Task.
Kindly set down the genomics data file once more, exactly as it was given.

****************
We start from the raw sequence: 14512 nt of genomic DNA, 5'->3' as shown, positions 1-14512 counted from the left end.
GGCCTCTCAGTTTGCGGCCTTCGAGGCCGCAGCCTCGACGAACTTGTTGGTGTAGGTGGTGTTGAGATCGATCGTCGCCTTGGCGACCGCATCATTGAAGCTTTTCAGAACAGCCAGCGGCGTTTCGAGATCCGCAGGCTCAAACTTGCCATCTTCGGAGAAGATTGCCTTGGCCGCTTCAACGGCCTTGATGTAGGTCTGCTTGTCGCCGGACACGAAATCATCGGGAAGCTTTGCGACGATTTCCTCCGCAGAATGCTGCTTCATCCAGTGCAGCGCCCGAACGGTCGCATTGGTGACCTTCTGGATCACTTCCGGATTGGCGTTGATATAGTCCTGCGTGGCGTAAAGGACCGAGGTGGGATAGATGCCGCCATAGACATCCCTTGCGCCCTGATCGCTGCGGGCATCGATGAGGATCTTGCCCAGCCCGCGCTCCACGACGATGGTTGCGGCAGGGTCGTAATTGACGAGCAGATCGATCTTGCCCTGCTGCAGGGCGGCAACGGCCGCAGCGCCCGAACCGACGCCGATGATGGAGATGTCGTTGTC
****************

We start from the raw sequence: 14512 nt of genomic DNA, 5'->3' as shown, positions 1-14512 counted from the left end.
GGCCTCTCAGTTTGCGGCCTTCGAGGCCGCAGCCTCGACGAACTTGTTGGTGTAGGTGGTGTTGAGATCGATCGTCGCCTTGGCGACCGCATCATTGAAGCTTTTCAGAACAGCCAGCGGCGTTTCGAGATCCGCAGGCTCAAACTTGCCATCTTCGGAGAAGATTGCCTTGGCCGCTTCAACGGCCTTGATGTAGGTCTGCTTGTCGCCGGACACGAAATCATCGGGAAGCTTTGCGACGATTTCCTCCGCAGAATGCTGCTTCATCCAGTGCAGCGCCCGAACGGTCGCATTGGTGACCTTCTGGATCACTTCCGGATTGGCGTTGATATAGTCCTGCGTGGCGTAAAGGACCGAGGTGGGATAGATGCCGCCATAGACATCCCTTGCGCCCTGATCGCTGCGGGCATCGATGAGGATCTTGCCCAGCCCGCGCTCCACGACGATGGTTGCGGCAGGGTCGTAATTGACGAGCAGATCGATCTTGCCCTGCTGCAGGGCGGCAACGGCCGCAGCGCCCGAACCGACGCCGATGATGGAGATGTCGTTGTC